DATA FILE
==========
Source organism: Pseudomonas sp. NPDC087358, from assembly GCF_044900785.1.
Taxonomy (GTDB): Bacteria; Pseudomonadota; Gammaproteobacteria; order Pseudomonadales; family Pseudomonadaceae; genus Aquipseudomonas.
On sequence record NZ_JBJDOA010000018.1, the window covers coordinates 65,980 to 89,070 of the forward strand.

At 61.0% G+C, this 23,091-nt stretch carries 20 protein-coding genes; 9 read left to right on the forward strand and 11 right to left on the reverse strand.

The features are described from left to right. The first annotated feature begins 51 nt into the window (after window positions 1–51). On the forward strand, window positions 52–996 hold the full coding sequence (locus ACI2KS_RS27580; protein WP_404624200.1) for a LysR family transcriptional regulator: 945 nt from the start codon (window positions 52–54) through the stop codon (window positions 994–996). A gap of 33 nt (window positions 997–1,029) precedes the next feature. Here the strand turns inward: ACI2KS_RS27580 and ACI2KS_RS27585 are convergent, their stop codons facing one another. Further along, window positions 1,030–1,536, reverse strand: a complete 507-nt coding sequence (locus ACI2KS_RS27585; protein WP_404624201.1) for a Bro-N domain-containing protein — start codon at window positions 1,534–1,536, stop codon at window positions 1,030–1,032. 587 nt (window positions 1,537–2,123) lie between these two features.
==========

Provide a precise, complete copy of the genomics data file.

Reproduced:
Source organism: Pseudomonas sp. NPDC087358, from assembly GCF_044900785.1.
Taxonomy (GTDB): Bacteria; Pseudomonadota; Gammaproteobacteria; order Pseudomonadales; family Pseudomonadaceae; genus Aquipseudomonas.
On sequence record NZ_JBJDOA010000018.1, the window covers coordinates 65,980 to 89,070 of the forward strand.

At 61.0% G+C, this 23,091-nt stretch carries 20 protein-coding genes; 9 read left to right on the forward strand and 11 right to left on the reverse strand.

The features are described from left to right. The first annotated feature begins 51 nt into the window (after window positions 1–51). On the forward strand, window positions 52–996 hold the full coding sequence (locus ACI2KS_RS27580; protein WP_404624200.1) for a LysR family transcriptional regulator: 945 nt from the start codon (window positions 52–54) through the stop codon (window positions 994–996). A gap of 33 nt (window positions 997–1,029) precedes the next feature. Here the strand turns inward: ACI2KS_RS27580 and ACI2KS_RS27585 are convergent, their stop codons facing one another. Further along, window positions 1,030–1,536, reverse strand: a complete 507-nt coding sequence (locus ACI2KS_RS27585; protein WP_404624201.1) for a Bro-N domain-containing protein — start codon at window positions 1,534–1,536, stop codon at window positions 1,030–1,032. 587 nt (window positions 1,537–2,123) lie between these two features.